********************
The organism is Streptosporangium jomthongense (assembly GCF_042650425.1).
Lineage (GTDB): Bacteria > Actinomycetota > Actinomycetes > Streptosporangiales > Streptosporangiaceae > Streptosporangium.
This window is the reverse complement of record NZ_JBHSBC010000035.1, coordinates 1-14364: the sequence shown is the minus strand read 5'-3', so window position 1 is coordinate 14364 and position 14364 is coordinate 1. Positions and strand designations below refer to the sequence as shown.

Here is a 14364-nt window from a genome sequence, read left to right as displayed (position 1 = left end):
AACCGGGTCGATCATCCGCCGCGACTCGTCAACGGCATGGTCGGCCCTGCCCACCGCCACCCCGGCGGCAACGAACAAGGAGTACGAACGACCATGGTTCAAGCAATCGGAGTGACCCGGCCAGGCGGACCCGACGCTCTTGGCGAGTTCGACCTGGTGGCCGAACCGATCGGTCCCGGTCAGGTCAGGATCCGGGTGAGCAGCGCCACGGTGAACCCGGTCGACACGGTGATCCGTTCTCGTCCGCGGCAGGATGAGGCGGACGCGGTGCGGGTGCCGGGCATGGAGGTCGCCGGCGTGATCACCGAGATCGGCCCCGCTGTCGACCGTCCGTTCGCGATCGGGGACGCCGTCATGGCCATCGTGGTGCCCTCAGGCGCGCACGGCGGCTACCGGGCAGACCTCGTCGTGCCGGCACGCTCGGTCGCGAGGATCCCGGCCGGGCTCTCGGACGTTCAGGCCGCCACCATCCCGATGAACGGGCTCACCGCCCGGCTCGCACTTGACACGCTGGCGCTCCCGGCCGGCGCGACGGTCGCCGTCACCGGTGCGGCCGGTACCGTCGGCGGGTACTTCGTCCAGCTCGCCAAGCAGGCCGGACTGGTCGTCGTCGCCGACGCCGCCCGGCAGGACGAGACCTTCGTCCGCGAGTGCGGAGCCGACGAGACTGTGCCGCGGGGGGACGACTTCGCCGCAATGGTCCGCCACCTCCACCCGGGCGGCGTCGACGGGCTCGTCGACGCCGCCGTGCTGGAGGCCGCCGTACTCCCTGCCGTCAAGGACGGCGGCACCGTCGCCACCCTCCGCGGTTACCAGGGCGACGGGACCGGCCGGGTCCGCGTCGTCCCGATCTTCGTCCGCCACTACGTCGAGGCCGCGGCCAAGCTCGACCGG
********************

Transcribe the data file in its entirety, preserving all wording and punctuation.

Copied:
The organism is Streptosporangium jomthongense (assembly GCF_042650425.1).
Lineage (GTDB): Bacteria > Actinomycetota > Actinomycetes > Streptosporangiales > Streptosporangiaceae > Streptosporangium.
This window is the reverse complement of record NZ_JBHSBC010000035.1, coordinates 1-14364: the sequence shown is the minus strand read 5'-3', so window position 1 is coordinate 14364 and position 14364 is coordinate 1. Positions and strand designations below refer to the sequence as shown.

Here is a 14364-nt window from a genome sequence, read left to right as displayed (position 1 = left end):
AACCGGGTCGATCATCCGCCGCGACTCGTCAACGGCATGGTCGGCCCTGCCCACCGCCACCCCGGCGGCAACGAACAAGGAGTACGAACGACCATGGTTCAAGCAATCGGAGTGACCCGGCCAGGCGGACCCGACGCTCTTGGCGAGTTCGACCTGGTGGCCGAACCGATCGGTCCCGGTCAGGTCAGGATCCGGGTGAGCAGCGCCACGGTGAACCCGGTCGACACGGTGATCCGTTCTCGTCCGCGGCAGGATGAGGCGGACGCGGTGCGGGTGCCGGGCATGGAGGTCGCCGGCGTGATCACCGAGATCGGCCCCGCTGTCGACCGTCCGTTCGCGATCGGGGACGCCGTCATGGCCATCGTGGTGCCCTCAGGCGCGCACGGCGGCTACCGGGCAGACCTCGTCGTGCCGGCACGCTCGGTCGCGAGGATCCCGGCCGGGCTCTCGGACGTTCAGGCCGCCACCATCCCGATGAACGGGCTCACCGCCCGGCTCGCACTTGACACGCTGGCGCTCCCGGCCGGCGCGACGGTCGCCGTCACCGGTGCGGCCGGTACCGTCGGCGGGTACTTCGTCCAGCTCGCCAAGCAGGCCGGACTGGTCGTCGTCGCCGACGCCGCCCGGCAGGACGAGACCTTCGTCCGCGAGTGCGGAGCCGACGAGACTGTGCCGCGGGGGGACGACTTCGCCGCAATGGTCCGCCACCTCCACCCGGGCGGCGTCGACGGGCTCGTCGACGCCGCCGTGCTGGAGGCCGCCGTACTCCCTGCCGTCAAGGACGGCGGCACCGTCGCCACCCTCCGCGGTTACCAGGGCGACGGGACCGGCCGGGTCCGCGTCGTCCCGATCTTCGTCCGCCACTACGTCGAGGCCGCGGCCAAGCTCGACCGG